Men take lizard's way out when emotions run high
Eric Cantona's outburst is evidence that the difference between the sex es extends to the brain, writes Steve Connor
Steve Connor is the Science Editor of The Independent and i. He has won many awards for his journalism, including five-times winner of the prestigious British science writers’ award; the David Perlman Award of the American Geophysical Union; four times highly commended as specialist journalist of the year in the UK Press Awards; UK health journalist of the year and a special merit award of the European School of Oncology for his investigations into the tobacco industry. He has a degree in zoology from the University of Oxford and has a special interest in genetics and medical science, human evolution and origins, climate change and the environment.
Friday 27 January 1995
Brain scans of a group of young men and women have revealed significant distinctions in the activity of a part of the brain - the limbic system - associated with emotions such as pleasure, fear and happiness.
The results support other research showing that the biological differences between the sexes seem to extend to differences within the brain which may account for the stereotypical behaviours observed in men and women.
Eric Cantona's emotional outburst at a football match on Wednesday night, where he attacked a man in the crowd who was hurling abuse, is a classic example of how men lash out. ``Men often express their emotions through overt aggression,'' said Ruben Gur,professor of neuropsychology at the University of Pennsylvania, Philadelphia.
``Women deal with their emotions more symbolically by talking about their feelings more than men, who often sulk and say `what's there to talk about?'''
Professor Gur and colleagues recruited 61 volunteers under the age of 45 - 37 men and 24 women - and measured the metabolic activity of their brains in scanners that could detect how fast blood glucose was used up when the subjects were resting but awake.
In general terms there were no significant differences between the sexes except for activity levels in the limbic regions.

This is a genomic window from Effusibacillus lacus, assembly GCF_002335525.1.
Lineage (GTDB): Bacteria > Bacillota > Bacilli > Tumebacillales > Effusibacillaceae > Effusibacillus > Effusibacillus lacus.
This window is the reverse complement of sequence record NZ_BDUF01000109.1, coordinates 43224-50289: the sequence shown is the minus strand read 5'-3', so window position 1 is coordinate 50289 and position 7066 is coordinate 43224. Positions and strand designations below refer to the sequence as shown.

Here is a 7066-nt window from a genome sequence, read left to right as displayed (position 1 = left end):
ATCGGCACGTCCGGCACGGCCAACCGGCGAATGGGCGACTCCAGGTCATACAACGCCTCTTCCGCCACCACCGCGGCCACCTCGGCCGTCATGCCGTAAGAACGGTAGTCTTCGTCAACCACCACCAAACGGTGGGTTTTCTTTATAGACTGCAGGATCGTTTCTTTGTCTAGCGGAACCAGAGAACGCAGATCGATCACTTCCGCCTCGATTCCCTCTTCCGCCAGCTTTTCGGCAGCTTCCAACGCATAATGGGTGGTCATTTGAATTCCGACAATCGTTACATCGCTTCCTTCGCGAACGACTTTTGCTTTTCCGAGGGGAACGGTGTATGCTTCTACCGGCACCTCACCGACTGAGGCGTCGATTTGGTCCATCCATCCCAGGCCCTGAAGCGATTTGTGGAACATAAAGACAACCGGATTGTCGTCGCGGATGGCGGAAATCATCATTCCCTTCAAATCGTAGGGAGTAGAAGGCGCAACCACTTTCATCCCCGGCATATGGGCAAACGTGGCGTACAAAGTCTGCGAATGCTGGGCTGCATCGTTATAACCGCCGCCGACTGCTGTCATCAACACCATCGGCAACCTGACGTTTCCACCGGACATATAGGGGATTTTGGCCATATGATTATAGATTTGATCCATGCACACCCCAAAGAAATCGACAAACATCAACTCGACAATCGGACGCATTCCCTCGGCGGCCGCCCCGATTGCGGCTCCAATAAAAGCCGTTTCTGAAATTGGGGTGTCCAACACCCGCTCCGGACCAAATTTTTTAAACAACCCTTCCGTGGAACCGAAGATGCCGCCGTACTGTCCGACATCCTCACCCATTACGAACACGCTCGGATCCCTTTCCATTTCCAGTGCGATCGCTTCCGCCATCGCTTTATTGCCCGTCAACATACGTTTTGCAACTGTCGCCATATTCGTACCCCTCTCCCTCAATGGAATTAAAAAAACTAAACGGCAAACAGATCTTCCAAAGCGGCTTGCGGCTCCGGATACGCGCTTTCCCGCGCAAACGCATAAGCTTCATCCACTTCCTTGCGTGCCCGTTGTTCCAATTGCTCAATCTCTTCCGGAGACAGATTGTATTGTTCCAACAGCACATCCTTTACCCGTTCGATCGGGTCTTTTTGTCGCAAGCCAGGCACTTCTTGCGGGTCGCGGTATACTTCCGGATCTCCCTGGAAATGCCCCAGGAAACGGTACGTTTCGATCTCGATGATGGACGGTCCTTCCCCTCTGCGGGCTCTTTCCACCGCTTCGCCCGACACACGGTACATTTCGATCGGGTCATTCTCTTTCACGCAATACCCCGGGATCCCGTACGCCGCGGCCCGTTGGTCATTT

Men were more likely to be active in the temporal limbic region, which primates share with most other animals, including reptiles, whereas women were more active in the cingulate region of the brain, which, in evolutionary terms, is far more recent. ``The cingulate region is particularly developed in higher animals likes apes and humans, and we believe it deals with emotions more symbolically,'' Professor Gur said. The temporal limbic region deals with more base responses - for instance, like an angry crocodile lashing out in a rage.
``When was the last time you saw a lizard trying to understand the finer points of its attraction or repulsion for another lizard?'' Men are more likely to take the lizard's way out in dealing with emotionally charged situations, he said.
Professor Gur, in common with a growing number of psychologists and behavioural researchers, believes the stereotypical differences between men and women are the result of fundamental biological distinctions laid down at birth, rather than differences inthe way boys and girls are brought up.
Psychological differences between adult men and women are also well known. Women excel in verbal and emotional discrimination tasks whereas men tend to be better with spatial tasks involving co-ordinating brain activity with muscle movement.
The Cantona affair, pages 38, 40
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